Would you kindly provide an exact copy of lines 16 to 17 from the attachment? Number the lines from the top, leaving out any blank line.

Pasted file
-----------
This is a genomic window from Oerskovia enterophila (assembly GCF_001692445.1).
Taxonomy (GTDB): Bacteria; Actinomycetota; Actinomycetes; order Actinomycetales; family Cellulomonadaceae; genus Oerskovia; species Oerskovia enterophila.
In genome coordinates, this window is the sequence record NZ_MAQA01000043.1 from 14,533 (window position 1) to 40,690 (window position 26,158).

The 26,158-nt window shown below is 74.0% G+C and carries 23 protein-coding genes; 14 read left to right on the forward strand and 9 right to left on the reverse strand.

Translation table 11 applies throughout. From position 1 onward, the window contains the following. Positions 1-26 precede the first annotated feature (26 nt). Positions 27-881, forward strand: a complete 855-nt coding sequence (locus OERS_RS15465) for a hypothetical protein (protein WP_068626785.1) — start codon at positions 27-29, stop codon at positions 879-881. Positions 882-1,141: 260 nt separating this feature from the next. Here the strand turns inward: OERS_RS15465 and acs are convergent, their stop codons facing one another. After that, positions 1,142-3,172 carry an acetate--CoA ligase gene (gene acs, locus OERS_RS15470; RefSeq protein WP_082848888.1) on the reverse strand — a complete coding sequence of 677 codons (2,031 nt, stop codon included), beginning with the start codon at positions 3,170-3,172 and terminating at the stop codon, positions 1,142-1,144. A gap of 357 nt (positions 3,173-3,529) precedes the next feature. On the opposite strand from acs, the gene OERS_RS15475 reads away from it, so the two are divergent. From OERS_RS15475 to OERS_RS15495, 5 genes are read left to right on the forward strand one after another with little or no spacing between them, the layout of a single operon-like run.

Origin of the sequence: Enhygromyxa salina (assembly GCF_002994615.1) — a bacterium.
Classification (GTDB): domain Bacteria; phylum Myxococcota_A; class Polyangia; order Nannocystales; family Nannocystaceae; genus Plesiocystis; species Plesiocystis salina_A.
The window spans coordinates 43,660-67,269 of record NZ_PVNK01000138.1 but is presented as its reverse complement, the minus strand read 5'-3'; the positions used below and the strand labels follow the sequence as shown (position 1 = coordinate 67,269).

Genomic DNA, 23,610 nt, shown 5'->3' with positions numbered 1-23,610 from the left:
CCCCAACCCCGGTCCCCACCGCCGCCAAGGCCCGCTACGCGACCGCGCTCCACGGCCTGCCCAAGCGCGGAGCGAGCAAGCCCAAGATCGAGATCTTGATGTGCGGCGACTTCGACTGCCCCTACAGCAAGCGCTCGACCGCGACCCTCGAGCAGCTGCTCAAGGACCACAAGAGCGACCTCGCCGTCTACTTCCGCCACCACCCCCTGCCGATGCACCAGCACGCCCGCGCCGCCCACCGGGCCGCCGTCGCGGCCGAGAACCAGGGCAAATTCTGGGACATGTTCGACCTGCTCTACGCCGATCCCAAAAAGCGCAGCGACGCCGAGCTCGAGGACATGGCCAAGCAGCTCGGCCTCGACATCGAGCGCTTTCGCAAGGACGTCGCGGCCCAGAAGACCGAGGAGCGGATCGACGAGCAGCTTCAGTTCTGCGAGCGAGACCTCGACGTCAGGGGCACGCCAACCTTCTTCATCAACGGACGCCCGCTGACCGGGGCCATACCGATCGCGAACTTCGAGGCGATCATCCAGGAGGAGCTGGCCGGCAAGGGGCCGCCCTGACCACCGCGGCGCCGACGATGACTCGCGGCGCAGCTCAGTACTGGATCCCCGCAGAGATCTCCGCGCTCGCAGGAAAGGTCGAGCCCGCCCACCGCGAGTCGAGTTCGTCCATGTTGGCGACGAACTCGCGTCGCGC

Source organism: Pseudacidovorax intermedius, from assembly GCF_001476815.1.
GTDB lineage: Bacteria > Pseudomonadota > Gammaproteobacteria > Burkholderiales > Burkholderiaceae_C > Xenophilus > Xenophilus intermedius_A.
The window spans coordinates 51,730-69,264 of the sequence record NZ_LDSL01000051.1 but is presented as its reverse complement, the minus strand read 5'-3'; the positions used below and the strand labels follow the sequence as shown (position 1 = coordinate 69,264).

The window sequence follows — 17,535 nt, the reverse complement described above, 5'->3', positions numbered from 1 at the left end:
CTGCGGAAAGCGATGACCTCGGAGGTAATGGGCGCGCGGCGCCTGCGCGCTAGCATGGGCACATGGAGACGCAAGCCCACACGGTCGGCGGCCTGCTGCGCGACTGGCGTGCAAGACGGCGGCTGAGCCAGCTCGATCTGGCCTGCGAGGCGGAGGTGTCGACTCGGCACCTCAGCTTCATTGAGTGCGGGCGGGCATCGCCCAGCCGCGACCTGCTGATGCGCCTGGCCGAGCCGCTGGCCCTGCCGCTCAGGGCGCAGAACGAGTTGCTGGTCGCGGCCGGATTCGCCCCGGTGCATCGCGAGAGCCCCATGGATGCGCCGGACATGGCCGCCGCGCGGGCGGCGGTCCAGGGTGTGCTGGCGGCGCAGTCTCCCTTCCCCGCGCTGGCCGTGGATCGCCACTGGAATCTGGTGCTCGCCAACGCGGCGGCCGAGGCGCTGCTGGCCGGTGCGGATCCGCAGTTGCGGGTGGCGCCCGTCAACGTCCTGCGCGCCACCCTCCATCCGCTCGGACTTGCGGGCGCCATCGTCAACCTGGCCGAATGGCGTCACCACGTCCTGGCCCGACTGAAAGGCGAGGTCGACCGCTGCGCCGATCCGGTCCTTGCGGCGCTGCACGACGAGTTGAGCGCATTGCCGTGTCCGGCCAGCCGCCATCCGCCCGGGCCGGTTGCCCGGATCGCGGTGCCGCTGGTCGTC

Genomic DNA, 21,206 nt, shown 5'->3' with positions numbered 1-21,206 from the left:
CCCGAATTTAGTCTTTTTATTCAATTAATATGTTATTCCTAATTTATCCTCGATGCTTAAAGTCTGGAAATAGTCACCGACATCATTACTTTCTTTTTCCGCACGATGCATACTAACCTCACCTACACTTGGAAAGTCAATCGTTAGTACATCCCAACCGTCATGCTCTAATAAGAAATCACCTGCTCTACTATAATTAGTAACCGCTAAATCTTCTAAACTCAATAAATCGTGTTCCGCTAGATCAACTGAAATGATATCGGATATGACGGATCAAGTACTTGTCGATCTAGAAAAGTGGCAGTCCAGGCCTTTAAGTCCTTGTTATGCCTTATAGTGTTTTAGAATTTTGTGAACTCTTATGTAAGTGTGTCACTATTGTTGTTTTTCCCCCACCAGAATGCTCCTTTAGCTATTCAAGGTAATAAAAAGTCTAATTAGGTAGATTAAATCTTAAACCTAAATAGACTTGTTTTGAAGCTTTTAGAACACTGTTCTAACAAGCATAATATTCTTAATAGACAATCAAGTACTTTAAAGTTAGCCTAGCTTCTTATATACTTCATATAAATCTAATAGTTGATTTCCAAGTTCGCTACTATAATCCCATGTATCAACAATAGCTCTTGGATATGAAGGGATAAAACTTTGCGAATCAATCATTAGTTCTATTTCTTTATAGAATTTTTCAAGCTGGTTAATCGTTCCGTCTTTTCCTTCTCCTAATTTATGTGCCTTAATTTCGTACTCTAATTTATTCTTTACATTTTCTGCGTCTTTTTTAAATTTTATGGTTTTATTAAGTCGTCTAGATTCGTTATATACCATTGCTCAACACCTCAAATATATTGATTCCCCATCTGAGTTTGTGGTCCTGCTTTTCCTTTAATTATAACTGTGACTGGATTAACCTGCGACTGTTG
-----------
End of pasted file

Genomic DNA, 21,206 nt, shown 5'->3' with positions numbered 1-21,206 from the left:
CCCGAATTTAGTCTTTTTATTCAATTAATATGTTATTCCTAATTTATCCTCGATGCTTAAAGTCTGGAAATAGTCACCGACATCATTACTTTCTTTTTCCGCACGATGCATACTAACCTCACCTACACTTGGAAAGTCAATCGTTAGTACATCCCAACCGTCATGCTCTAATAAGAAATCACCTGCTCTACTATAATTAGTAACCGCTAAATCTTCTAAACTCAATAAATCGTGTTCCGCTAGATCAACTGAAATGATATCGGATATGACGGATCAAGTACTTGTCGATCTAGAAAAGTGGCAGTCCAGGCCTTTAAGTCCTTGTTATGCCTTATAGTGTTTTAGAATTTTGTGAACTCTTATGTAAGTGTGTCACTATTGTTGTTTTTCCCCCACCAGAATGCTCCTTTAGCTATTCAAGGTAATAAAAAGTCTAATTAGGTAGATTAAATCTTAAACCTAAATAGACTTGTTTTGAAGCTTTTAGAACACTGTTCTAACAAGCATAATATTCTTAATAGACAATCAAGTACTTTAAAGTTAGCCTAGCTTCTTATATACTTCATATAAATCTAATAGTTGATTTCCAAGTTCGCTACTATAATCCCATGTATCAACAATAGCTCTTGGATATGAAGGGATAAAACTTTGCGAATCAATCATTAGTTCTATTTCTTTATAGAATTTTTCAAGCTGGTTAATCGTTCCGTCTTTTCCTTCTCCTAATTTATGTGCCTTAATTTCGTACTCTAATTTATTCTTTACATTTTCTGCGTCTTTTTTAAATTTTATGGTTTTATTAAGTCGTCTAGATTCGTTATATACCATTGCTCAACACCTCAAATATATTGATTCCCCATCTGAGTTTGTGGTCCTGCTTTTCCTTTAATTATAACTGTGACTGGATTAACCTGCGACTGTTG